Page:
The Role of Intimate Relationships, Appraisals of Military Service, and Gender on the Development of Posttraumatic Stress Symptoms Following Iraq Deployment

J Trauma Stress. 2011 Jun;24(3):277-86. doi: 10.1002/jts.20632. Epub 2011 May 5.

Abstract

A retrospective cohort study was conducted to examine risk and protective factors for combat-related posttraumatic stress disorder (PTSD) symptoms reported by soldiers (n = 2,583) at postdeployment. Positive appraisals of military service related negatively, OR = 0.86, 95% CI [0.83, 0.89], to screening positive for presumed PTSD at postdeployment. Decreases in perceived intimate relationship strength from predeployment to postdeployment were positively associated with presumed PTSD at higher, but not lower, levels of combat exposure; this effect, OR = 1.91, 95% CI [1.08, 3.39], was found only for female soldiers. Overall risk for postdeployment presumed PTSD was found to be nearly 2.5 times greater for women, as compared to men. In addition, positive screening rates of anxiety, depression, hazardous alcohol use, and PTSD increased from predeployment to postdeployment, with the most prominent increase found for PTSD.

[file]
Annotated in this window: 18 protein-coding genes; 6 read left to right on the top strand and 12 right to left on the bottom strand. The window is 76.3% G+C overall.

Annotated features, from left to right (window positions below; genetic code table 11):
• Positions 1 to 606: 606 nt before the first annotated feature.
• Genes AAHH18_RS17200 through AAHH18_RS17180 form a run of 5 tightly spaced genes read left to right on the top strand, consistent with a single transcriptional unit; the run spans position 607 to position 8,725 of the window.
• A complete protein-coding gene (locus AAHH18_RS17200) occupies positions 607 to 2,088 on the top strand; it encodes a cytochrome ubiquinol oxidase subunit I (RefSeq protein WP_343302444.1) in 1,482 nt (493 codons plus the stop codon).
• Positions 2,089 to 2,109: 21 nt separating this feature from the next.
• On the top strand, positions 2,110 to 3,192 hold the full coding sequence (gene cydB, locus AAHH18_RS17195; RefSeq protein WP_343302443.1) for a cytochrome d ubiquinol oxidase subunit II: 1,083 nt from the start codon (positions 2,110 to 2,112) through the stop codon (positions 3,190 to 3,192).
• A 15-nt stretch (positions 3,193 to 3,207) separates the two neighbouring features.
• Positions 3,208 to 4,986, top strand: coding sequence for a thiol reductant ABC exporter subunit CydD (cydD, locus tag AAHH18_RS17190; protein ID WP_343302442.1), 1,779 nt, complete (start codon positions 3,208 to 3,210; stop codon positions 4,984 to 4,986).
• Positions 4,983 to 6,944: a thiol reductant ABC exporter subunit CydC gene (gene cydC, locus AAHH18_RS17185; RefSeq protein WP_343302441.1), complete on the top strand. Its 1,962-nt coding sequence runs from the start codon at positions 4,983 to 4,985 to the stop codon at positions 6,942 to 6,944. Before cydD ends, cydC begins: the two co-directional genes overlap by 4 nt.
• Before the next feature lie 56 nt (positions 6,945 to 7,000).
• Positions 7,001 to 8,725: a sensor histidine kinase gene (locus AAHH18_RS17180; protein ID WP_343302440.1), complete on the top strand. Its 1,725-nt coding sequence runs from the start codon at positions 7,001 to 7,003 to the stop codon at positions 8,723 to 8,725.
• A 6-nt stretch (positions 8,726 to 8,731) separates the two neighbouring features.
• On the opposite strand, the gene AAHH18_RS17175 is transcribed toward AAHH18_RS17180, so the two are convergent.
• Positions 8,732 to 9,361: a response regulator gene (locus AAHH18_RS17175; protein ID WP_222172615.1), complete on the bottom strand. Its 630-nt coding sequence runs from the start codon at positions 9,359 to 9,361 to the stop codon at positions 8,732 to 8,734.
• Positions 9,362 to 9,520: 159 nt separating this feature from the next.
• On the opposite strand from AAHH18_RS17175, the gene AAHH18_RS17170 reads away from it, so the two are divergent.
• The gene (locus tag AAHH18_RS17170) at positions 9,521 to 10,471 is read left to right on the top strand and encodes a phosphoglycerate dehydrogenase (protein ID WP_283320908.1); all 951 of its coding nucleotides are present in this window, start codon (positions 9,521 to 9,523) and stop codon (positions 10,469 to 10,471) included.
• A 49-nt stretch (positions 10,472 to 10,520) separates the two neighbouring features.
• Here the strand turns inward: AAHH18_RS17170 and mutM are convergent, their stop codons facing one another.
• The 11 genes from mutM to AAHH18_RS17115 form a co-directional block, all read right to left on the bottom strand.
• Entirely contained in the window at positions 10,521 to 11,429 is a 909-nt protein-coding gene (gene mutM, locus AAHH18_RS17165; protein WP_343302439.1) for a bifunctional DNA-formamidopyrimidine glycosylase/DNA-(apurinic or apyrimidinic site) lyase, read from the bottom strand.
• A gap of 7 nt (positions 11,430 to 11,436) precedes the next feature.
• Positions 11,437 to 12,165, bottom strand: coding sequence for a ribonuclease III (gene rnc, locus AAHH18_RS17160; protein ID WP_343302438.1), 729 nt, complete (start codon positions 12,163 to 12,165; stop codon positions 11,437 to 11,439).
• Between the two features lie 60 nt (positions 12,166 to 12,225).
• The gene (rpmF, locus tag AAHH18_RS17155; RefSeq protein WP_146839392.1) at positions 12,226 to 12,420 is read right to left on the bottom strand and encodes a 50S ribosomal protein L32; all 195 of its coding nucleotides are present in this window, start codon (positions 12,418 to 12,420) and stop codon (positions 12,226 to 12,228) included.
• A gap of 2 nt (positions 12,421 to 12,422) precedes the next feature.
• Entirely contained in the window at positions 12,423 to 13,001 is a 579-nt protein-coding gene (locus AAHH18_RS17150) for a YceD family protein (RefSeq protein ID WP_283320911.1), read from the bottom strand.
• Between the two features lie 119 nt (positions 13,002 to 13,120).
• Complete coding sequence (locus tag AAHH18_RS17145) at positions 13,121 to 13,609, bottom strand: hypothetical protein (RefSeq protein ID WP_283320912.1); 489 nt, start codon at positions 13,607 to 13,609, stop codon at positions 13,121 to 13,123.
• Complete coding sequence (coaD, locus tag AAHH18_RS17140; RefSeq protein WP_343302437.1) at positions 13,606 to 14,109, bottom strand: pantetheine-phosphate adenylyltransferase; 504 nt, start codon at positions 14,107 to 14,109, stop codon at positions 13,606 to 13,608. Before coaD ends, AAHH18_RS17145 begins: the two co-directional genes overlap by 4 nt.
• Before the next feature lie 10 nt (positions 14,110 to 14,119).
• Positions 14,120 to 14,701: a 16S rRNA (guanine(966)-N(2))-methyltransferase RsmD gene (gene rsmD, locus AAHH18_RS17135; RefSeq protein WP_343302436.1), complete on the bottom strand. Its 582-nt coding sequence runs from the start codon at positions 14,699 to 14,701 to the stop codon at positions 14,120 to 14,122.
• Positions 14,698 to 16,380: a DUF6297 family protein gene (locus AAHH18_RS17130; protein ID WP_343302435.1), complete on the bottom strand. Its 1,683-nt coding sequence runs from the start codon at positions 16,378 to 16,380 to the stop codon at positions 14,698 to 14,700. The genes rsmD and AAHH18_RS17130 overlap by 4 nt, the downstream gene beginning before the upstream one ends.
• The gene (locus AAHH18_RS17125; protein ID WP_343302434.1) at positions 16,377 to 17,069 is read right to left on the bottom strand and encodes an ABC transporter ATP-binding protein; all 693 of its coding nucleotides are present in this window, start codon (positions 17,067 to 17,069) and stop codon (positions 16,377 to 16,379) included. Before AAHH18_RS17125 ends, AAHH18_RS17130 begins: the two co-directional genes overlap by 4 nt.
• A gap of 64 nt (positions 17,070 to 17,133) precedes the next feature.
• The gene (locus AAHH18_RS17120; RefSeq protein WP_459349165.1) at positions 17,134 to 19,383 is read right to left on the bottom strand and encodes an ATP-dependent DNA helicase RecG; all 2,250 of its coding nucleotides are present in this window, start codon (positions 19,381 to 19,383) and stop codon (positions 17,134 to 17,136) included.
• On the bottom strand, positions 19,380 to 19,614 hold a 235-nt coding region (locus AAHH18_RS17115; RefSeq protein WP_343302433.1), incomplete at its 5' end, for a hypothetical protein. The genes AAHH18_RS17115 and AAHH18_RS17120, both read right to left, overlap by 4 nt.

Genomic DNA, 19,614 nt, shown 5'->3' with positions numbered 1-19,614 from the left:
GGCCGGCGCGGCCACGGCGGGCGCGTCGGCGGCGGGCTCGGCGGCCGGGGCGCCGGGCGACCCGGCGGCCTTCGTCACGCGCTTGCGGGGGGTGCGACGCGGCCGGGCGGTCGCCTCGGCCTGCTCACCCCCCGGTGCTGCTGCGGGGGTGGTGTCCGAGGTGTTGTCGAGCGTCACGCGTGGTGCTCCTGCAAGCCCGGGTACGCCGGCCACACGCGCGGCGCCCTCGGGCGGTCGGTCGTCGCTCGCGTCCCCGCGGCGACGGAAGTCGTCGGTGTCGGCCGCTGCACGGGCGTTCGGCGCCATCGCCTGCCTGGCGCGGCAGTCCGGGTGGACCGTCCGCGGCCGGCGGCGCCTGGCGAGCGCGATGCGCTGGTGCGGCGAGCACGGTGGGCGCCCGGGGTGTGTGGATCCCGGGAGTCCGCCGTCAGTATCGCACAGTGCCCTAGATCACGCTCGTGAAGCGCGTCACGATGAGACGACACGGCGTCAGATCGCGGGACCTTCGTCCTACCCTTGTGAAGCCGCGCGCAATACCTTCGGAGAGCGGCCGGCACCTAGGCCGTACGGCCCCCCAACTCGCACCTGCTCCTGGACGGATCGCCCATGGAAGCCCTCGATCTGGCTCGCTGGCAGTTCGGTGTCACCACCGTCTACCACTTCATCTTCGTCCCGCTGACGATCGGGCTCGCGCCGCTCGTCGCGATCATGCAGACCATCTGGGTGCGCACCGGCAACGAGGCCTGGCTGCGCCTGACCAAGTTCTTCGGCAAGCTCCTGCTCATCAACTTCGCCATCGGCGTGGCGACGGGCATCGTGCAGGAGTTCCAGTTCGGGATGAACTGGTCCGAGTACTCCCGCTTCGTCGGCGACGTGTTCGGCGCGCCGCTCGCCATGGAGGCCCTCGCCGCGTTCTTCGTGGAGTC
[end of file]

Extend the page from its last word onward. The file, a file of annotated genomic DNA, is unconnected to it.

MeSH terms

  • Adult
  • Female
  • Humans
  • Interpersonal Relations*
  • Iraq War, 2003-2011*
  • Logistic Models
  • Male
  • Mental Disorders / epidemiology
  • Retrospective Studies
  • Sex Factors
  • Stress Disorders, Post-Traumatic / etiology*
  • Stress Disorders, Post-Traumatic / psychology
  • United States / epidemiology
  • Veterans / psychology*
  • Young Adult